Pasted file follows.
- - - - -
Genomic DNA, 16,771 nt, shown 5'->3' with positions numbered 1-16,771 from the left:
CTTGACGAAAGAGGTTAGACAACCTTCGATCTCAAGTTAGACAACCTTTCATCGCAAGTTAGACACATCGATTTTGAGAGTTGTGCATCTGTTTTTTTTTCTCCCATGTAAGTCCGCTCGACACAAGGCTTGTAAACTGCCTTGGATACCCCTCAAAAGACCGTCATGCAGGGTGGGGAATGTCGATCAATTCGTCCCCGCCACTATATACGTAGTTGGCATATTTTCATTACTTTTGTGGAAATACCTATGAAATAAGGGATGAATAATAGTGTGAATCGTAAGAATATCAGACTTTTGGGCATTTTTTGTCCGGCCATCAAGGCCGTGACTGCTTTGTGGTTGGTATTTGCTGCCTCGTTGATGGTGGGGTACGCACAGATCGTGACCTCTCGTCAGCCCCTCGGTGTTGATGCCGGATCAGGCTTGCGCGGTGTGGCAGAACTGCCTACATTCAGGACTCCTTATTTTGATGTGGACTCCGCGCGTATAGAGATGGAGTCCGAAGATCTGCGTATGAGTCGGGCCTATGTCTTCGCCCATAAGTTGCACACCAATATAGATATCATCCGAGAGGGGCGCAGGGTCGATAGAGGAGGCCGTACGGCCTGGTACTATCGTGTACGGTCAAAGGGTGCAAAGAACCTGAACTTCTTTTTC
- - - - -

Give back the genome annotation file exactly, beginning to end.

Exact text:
Genomic DNA, 16,771 nt, shown 5'->3' with positions numbered 1-16,771 from the left:
CTTGACGAAAGAGGTTAGACAACCTTCGATCTCAAGTTAGACAACCTTTCATCGCAAGTTAGACACATCGATTTTGAGAGTTGTGCATCTGTTTTTTTTTCTCCCATGTAAGTCCGCTCGACACAAGGCTTGTAAACTGCCTTGGATACCCCTCAAAAGACCGTCATGCAGGGTGGGGAATGTCGATCAATTCGTCCCCGCCACTATATACGTAGTTGGCATATTTTCATTACTTTTGTGGAAATACCTATGAAATAAGGGATGAATAATAGTGTGAATCGTAAGAATATCAGACTTTTGGGCATTTTTTGTCCGGCCATCAAGGCCGTGACTGCTTTGTGGTTGGTATTTGCTGCCTCGTTGATGGTGGGGTACGCACAGATCGTGACCTCTCGTCAGCCCCTCGGTGTTGATGCCGGATCAGGCTTGCGCGGTGTGGCAGAACTGCCTACATTCAGGACTCCTTATTTTGATGTGGACTCCGCGCGTATAGAGATGGAGTCCGAAGATCTGCGTATGAGTCGGGCCTATGTCTTCGCCCATAAGTTGCACACCAATATAGATATCATCCGAGAGGGGCGCAGGGTCGATAGAGGAGGCCGTACGGCCTGGTACTATCGTGTACGGTCAAAGGGTGCAAAGAACCTGAACTTCTTTTTC